Growing Health & Growing Leaders - Carolina Country

Growing Health & Growing Leaders

The Rev. Richard Joyner is nurturing a healthier community in Edgecombe County

By Margaret Buranen

Video courtesy of CNN

As a child, the Reverend Richard Joyner toiled long hours under the hot North Carolina sun. He and his 12 brothers and sisters worked hard to help their sharecropping parents grow food for the family. Rev. Joyner vowed that when he grew up, he would never work in the fields again.

He became a hospital chaplain and the minister of Conetoe Chapel Missionary Baptist Church in rural Edgecombe County. There, he learned firsthand how rural poverty, poor diet and serious health problems are intertwined.

As with residents in other parts of the rural South, many Conetoe Chapel members had developed obesity, heart disease and diabetes. They didn’t exercise, and they often ate unhealthy foods.

“People couldn’t just go to a store and buy fresh produce, even if they could afford it,” Rev. Joyner explains.

The congregation’s young people were dropping out of school and repeating the cycle of poverty. Teenage pregnancy rates were high. Worst of all, Rev. Joyner found himself conducting funerals for people who were dying far too young.

He searched for ways to improve the lives of his congregation and community, but resources were scarce or nonexistent. Desperate, he parked along a country road one day and begged God for help.

Rev. Joyner says that the answer to his prayer was: “Open your eyes. Look around you.”

“I did not accept this invitation very happily,” he admits. “I heard it, but I didn’t like the answer.”

The answer, it seemed, was agriculture. The pain of watching his parents and other families work so hard but have nothing to show for it was sharp, yet no other solution seemed even a possibility. Reluctantly, Rev. Joyner turned to agriculture to try to turn his congregation — and ultimately his community — toward healthier, more productive lives.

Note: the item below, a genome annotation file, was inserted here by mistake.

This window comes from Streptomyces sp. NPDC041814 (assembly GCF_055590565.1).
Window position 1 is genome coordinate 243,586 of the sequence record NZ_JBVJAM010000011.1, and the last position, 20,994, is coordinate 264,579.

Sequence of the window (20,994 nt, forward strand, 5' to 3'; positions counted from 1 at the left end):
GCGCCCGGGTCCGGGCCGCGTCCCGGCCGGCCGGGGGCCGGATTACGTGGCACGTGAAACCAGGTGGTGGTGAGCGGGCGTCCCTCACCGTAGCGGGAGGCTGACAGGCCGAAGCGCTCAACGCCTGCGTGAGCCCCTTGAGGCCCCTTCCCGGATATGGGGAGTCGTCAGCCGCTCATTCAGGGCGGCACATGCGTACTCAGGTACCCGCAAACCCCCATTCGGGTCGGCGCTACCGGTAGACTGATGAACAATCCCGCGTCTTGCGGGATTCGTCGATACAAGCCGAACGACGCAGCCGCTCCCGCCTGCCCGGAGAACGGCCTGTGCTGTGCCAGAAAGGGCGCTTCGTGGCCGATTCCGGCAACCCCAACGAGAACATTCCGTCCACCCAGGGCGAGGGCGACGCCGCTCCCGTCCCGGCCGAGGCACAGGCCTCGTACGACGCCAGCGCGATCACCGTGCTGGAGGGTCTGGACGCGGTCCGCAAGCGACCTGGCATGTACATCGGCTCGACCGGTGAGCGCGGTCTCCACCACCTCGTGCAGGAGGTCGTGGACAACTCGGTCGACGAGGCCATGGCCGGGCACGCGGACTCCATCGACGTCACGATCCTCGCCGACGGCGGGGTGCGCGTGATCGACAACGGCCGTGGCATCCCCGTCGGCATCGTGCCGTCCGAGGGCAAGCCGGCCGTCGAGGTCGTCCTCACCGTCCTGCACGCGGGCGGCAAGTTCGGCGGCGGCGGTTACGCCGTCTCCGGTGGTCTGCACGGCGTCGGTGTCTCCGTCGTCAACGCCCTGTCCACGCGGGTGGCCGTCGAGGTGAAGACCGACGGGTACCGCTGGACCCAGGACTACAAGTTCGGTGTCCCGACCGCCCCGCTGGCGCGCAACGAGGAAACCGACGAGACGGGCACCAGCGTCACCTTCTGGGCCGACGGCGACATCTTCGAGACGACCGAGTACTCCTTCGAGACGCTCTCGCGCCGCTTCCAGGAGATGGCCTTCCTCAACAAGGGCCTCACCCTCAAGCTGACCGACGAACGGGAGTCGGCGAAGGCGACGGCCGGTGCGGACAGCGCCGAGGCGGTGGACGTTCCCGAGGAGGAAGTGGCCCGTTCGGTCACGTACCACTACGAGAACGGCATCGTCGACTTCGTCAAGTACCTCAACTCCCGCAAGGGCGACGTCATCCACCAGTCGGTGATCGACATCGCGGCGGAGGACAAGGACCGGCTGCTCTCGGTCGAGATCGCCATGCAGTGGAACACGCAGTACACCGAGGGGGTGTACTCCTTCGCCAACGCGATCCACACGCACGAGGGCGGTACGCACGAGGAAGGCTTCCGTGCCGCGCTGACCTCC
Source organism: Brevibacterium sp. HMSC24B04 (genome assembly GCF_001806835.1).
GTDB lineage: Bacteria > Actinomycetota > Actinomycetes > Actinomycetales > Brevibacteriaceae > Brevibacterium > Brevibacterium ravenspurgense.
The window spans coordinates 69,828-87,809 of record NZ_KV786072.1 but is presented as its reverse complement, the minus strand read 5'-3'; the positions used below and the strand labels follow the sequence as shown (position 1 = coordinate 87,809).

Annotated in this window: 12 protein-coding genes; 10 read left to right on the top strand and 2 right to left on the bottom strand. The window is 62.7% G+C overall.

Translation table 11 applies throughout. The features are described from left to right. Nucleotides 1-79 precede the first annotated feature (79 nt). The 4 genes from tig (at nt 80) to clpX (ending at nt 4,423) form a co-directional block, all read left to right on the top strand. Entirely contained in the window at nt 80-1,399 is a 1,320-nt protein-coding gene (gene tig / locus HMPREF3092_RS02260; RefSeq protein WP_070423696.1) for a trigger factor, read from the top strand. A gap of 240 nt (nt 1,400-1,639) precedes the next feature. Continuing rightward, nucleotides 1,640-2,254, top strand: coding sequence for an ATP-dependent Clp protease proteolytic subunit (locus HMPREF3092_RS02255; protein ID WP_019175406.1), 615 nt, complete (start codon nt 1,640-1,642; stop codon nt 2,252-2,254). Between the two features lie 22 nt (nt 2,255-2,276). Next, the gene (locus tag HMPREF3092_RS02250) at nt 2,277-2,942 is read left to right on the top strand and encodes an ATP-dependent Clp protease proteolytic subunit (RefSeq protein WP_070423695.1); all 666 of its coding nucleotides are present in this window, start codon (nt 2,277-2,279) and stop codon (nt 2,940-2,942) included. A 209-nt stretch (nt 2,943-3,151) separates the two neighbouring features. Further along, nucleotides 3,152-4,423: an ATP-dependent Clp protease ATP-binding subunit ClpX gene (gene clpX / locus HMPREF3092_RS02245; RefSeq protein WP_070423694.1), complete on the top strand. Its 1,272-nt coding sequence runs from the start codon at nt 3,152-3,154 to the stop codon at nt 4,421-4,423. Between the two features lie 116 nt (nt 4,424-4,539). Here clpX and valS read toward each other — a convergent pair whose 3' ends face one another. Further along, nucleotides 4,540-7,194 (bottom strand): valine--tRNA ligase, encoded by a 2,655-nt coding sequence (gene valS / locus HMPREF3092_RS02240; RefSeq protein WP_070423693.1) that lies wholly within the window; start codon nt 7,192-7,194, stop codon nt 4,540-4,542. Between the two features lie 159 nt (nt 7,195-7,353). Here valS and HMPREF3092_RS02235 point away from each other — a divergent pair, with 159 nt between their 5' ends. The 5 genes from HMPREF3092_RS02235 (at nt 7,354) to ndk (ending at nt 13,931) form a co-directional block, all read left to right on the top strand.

Rev Joyner with youth

The Rev. Richard Joyner with local youth on their community farm in Conetoe

Cultivating young leaders

The first project for Conetoe’s Family Life Center was a produce garden for church members. Rev. Joyner invited young people to show up at 5 a.m. to create it. Wondering if anybody would bother to be there, he found 35 eager teenagers waiting for him.

What’s different about Conetoe’s Family Life Center program is that the teenagers and kids are leading it. Older members offer advice and teach skills, but the young people make the decisions — when you involve the kids first, they share at home what they’ve learned. Youth can serve on the board of directors starting at age 12.

It was the kids who got the idea for Conetoe’s Bee Bus. This brightly painted old school bus provides a home the bees find easily. The bees pollinate community gardens and the church’s. The honey is sold (along with produce) to provide college scholarships for the young people.

“The young people are the leaders,” Rev. Joyner explains. “This is their garden. These are their bees.”

“The young people are the leaders,” Rev. Joyner explains. “This is their garden. These are their bees.”

School attendance and graduation rates among Conetoe’s younger members have improved. The teenage pregnancy rate has declined. The fresh vegetables, exercise routines and health habits the young people take home to their older relatives have had a positive effect, too. Hospital visits among older congregants have decreased 75 percent in the last few years. Best of all, Rev. Joyner isn’t conducting funerals for people whose lives were cut far short by ill health.

Rev. Joyner says Conetoe’s Family Life Center will grow, with more outreach efforts involving the hospital, the school system, and anyone who needs healthy food but can’t afford to buy it.

“We want to build a community wealth [of services and opportunities] that will benefit everyone in the community,” Rev. Joyner says.

About the Author

Margaret Buranen writes from her home in Kentucky.

Comments (2)

  • I was looking forward to seeing the video mentioned in the print version of this article and was quite disappointed that it isn't here. What's up with that?

    Jim Senter |
    January 05, 2020 |

  • Jim, are you having trouble loading the video at the top of the page? It's loading for us. Thanks!

    Carolina Country |
    January 05, 2020 |

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